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Nitties Imposes A Chick Ban
By Nick Walshaw
December 13, 2008 12:00am

RISING Aussie golfer James Nitties has finally revealed the real secret to his PGA qualifying success - he placed himself on a chick ban.

Only three days after earning himself that elusive PGA tour card, Nitties has told The Daily Telegraph how abstaining from both birds and booze now has him chasing $1million paydays.

The Newcastle wonderboy, whose Australian Open bid was yesterday ruined by a serious case of jetlag, says he first decided to swear off his favoured Coopers Pale Ale in October - before adding all red markers as well.

"Yeah, it all started two months ago leading up to Q School,'' he says with a smile. "The plan was to get off the booze and sort of keep the girl situation out of it too.

"I mean, being a golfer in Australia it rarely happens anyway ... tell a girl you play golf for a living and she usually laughs at you. But I just thought it was important to put that sort of stuff to the side for a while.

"So since October I've been really focused. Practising, training, in the gym all the time. It's great when it pays off.''

Still only 26, Nitties has developed something of a party boy reputation on the Aussie golf scene.

But the Cronulla Sharks supporter - "as a kid they were my favourite animal'' - says there are plenty of professionals who drink far more than him.

"I don't think I'm that different to everyone else, I just say what I think,'' Nitties continues. "A lot of guys out there on the PGA tour party way too much. But they just hide it. But for me, I work hard and there are times when I like to go out and have a good time too.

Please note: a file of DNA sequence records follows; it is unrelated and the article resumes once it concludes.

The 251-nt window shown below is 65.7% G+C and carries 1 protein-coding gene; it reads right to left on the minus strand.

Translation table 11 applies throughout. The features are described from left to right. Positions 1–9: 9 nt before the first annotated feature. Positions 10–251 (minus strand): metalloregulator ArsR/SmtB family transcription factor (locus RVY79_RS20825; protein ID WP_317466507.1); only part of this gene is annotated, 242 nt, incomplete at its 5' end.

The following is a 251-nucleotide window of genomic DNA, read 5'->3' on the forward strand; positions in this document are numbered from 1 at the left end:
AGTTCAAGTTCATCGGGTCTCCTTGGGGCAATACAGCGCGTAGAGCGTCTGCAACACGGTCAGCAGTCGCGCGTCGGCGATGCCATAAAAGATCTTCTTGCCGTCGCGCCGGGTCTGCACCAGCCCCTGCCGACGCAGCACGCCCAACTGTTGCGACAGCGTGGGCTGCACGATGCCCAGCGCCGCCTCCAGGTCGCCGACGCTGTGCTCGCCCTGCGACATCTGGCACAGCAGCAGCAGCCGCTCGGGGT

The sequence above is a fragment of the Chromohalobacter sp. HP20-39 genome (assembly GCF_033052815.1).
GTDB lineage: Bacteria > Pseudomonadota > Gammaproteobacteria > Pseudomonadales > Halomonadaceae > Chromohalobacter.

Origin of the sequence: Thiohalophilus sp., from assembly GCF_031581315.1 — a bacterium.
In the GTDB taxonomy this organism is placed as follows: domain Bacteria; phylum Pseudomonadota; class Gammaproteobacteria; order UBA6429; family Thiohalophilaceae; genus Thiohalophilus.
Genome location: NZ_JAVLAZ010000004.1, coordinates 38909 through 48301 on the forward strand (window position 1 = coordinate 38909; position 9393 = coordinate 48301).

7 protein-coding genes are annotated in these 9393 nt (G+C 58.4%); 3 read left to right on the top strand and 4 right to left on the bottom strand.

"I'm a 26-year-old bloke, I'm not got to stay at home every night with a glass of water and a book. So sometimes I say things that people don't want to hear ... but that's their problem, not mine.''

Of course, the beer and birds ban officially comes to an end today after Nitties failed to make the Australian Open cut, finishing four over. Needing a strong finish yesterday, Nitties instead struck trouble on the 15th - when a drive he pulled left finished up wedged in a tree.

"Yeah, that ended my week,'' he laughs. "But I hadn't played well and there are no excuses. But it does provide a perfect chance to lift the grog ban.''

Source: http://www.news.com.au/dailytelegraph/story/0,22049,24792414-5012690,00.html
 

Capital_Shark

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Sounds like a fun bloke. I can imagine what a hoot it would be to sit around stone-cold sober reminiscing about all the chicks you didn't score.
 

bort

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if your going to get no action you might as well do it on purpose i guess, but sober? outrageous
 

sharks195

Jaws
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Well we might have a new high profile Sharks supporter, maybe if he gets really big he can be number one ticket holder, at least he is more likely to turn up than some others...
 

Hughesy215